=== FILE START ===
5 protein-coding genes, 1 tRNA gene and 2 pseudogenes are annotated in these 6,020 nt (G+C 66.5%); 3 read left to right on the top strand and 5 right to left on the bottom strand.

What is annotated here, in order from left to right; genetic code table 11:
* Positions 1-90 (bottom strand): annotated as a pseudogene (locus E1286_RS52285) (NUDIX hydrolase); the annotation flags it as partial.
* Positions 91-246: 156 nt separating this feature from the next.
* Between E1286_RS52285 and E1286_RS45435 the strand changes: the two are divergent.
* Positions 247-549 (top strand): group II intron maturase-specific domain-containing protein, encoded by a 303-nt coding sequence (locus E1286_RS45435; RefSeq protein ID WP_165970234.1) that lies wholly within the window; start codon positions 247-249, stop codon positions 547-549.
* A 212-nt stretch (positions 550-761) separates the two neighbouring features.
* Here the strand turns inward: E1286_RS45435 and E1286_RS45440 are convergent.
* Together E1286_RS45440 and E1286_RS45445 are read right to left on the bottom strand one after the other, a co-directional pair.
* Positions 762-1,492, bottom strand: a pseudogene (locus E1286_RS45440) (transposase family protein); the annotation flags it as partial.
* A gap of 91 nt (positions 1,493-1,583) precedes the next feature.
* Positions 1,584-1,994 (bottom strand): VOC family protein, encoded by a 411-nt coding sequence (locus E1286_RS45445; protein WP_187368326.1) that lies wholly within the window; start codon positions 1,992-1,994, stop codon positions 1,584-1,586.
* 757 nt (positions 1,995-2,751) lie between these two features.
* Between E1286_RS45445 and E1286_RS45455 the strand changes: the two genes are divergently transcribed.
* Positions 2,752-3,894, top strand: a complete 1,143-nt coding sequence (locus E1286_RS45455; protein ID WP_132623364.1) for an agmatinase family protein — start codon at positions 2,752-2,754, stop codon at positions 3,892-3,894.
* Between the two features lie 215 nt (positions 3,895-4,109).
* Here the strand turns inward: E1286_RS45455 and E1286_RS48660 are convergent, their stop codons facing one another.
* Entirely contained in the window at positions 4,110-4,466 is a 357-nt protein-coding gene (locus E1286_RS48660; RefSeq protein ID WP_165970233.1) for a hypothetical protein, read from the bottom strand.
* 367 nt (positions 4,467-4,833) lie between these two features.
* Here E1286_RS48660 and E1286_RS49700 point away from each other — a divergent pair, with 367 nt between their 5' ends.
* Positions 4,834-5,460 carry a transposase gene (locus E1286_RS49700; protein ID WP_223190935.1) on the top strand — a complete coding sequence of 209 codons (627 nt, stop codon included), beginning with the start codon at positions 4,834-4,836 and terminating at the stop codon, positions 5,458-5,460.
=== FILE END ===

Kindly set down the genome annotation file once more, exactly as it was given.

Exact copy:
5 protein-coding genes, 1 tRNA gene and 2 pseudogenes are annotated in these 6,020 nt (G+C 66.5%); 3 read left to right on the top strand and 5 right to left on the bottom strand.

What is annotated here, in order from left to right; genetic code table 11:
* Positions 1-90 (bottom strand): annotated as a pseudogene (locus E1286_RS52285) (NUDIX hydrolase); the annotation flags it as partial.
* Positions 91-246: 156 nt separating this feature from the next.
* Between E1286_RS52285 and E1286_RS45435 the strand changes: the two are divergent.
* Positions 247-549 (top strand): group II intron maturase-specific domain-containing protein, encoded by a 303-nt coding sequence (locus E1286_RS45435; RefSeq protein ID WP_165970234.1) that lies wholly within the window; start codon positions 247-249, stop codon positions 547-549.
* A 212-nt stretch (positions 550-761) separates the two neighbouring features.
* Here the strand turns inward: E1286_RS45435 and E1286_RS45440 are convergent.
* Together E1286_RS45440 and E1286_RS45445 are read right to left on the bottom strand one after the other, a co-directional pair.
* Positions 762-1,492, bottom strand: a pseudogene (locus E1286_RS45440) (transposase family protein); the annotation flags it as partial.
* A gap of 91 nt (positions 1,493-1,583) precedes the next feature.
* Positions 1,584-1,994 (bottom strand): VOC family protein, encoded by a 411-nt coding sequence (locus E1286_RS45445; protein WP_187368326.1) that lies wholly within the window; start codon positions 1,992-1,994, stop codon positions 1,584-1,586.
* 757 nt (positions 1,995-2,751) lie between these two features.
* Between E1286_RS45445 and E1286_RS45455 the strand changes: the two genes are divergently transcribed.
* Positions 2,752-3,894, top strand: a complete 1,143-nt coding sequence (locus E1286_RS45455; protein ID WP_132623364.1) for an agmatinase family protein — start codon at positions 2,752-2,754, stop codon at positions 3,892-3,894.
* Between the two features lie 215 nt (positions 3,895-4,109).
* Here the strand turns inward: E1286_RS45455 and E1286_RS48660 are convergent, their stop codons facing one another.
* Entirely contained in the window at positions 4,110-4,466 is a 357-nt protein-coding gene (locus E1286_RS48660; RefSeq protein ID WP_165970233.1) for a hypothetical protein, read from the bottom strand.
* 367 nt (positions 4,467-4,833) lie between these two features.
* Here E1286_RS48660 and E1286_RS49700 point away from each other — a divergent pair, with 367 nt between their 5' ends.
* Positions 4,834-5,460 carry a transposase gene (locus E1286_RS49700; protein ID WP_223190935.1) on the top strand — a complete coding sequence of 209 codons (627 nt, stop codon included), beginning with the start codon at positions 4,834-4,836 and terminating at the stop codon, positions 5,458-5,460.